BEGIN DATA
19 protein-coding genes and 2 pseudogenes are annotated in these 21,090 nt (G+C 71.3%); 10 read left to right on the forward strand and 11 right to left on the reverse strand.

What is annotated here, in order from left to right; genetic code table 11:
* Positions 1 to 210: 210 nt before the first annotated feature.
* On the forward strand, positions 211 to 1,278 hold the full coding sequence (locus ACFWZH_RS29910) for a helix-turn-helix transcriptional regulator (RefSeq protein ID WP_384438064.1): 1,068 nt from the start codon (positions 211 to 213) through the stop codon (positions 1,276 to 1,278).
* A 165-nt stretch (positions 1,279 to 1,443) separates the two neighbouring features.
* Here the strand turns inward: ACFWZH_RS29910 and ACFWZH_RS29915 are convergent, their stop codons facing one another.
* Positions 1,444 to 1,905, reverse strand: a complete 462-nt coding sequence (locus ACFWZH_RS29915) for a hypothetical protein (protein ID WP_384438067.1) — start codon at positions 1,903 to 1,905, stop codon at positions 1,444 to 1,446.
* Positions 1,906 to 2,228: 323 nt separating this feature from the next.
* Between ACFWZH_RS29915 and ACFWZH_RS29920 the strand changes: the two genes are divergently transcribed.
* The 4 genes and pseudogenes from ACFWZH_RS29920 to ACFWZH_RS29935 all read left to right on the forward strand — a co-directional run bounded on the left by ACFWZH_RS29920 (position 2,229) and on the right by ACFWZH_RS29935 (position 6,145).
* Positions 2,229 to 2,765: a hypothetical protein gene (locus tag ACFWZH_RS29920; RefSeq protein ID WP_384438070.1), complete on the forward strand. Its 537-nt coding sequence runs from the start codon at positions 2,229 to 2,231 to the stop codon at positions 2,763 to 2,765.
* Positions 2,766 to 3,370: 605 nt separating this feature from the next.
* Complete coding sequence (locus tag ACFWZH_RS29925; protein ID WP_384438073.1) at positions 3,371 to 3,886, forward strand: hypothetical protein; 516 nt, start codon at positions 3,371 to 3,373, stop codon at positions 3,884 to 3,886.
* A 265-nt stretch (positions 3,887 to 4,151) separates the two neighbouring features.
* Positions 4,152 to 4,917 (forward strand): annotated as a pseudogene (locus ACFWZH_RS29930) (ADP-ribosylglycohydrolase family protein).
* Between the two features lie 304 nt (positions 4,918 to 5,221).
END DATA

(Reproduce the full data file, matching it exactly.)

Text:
19 protein-coding genes and 2 pseudogenes are annotated in these 21,090 nt (G+C 71.3%); 10 read left to right on the forward strand and 11 right to left on the reverse strand.

What is annotated here, in order from left to right; genetic code table 11:
* Positions 1 to 210: 210 nt before the first annotated feature.
* On the forward strand, positions 211 to 1,278 hold the full coding sequence (locus ACFWZH_RS29910) for a helix-turn-helix transcriptional regulator (RefSeq protein ID WP_384438064.1): 1,068 nt from the start codon (positions 211 to 213) through the stop codon (positions 1,276 to 1,278).
* A 165-nt stretch (positions 1,279 to 1,443) separates the two neighbouring features.
* Here the strand turns inward: ACFWZH_RS29910 and ACFWZH_RS29915 are convergent, their stop codons facing one another.
* Positions 1,444 to 1,905, reverse strand: a complete 462-nt coding sequence (locus ACFWZH_RS29915) for a hypothetical protein (protein ID WP_384438067.1) — start codon at positions 1,903 to 1,905, stop codon at positions 1,444 to 1,446.
* Positions 1,906 to 2,228: 323 nt separating this feature from the next.
* Between ACFWZH_RS29915 and ACFWZH_RS29920 the strand changes: the two genes are divergently transcribed.
* The 4 genes and pseudogenes from ACFWZH_RS29920 to ACFWZH_RS29935 all read left to right on the forward strand — a co-directional run bounded on the left by ACFWZH_RS29920 (position 2,229) and on the right by ACFWZH_RS29935 (position 6,145).
* Positions 2,229 to 2,765: a hypothetical protein gene (locus tag ACFWZH_RS29920; RefSeq protein ID WP_384438070.1), complete on the forward strand. Its 537-nt coding sequence runs from the start codon at positions 2,229 to 2,231 to the stop codon at positions 2,763 to 2,765.
* Positions 2,766 to 3,370: 605 nt separating this feature from the next.
* Complete coding sequence (locus tag ACFWZH_RS29925; protein ID WP_384438073.1) at positions 3,371 to 3,886, forward strand: hypothetical protein; 516 nt, start codon at positions 3,371 to 3,373, stop codon at positions 3,884 to 3,886.
* A 265-nt stretch (positions 3,887 to 4,151) separates the two neighbouring features.
* Positions 4,152 to 4,917 (forward strand): annotated as a pseudogene (locus ACFWZH_RS29930) (ADP-ribosylglycohydrolase family protein).
* Between the two features lie 304 nt (positions 4,918 to 5,221).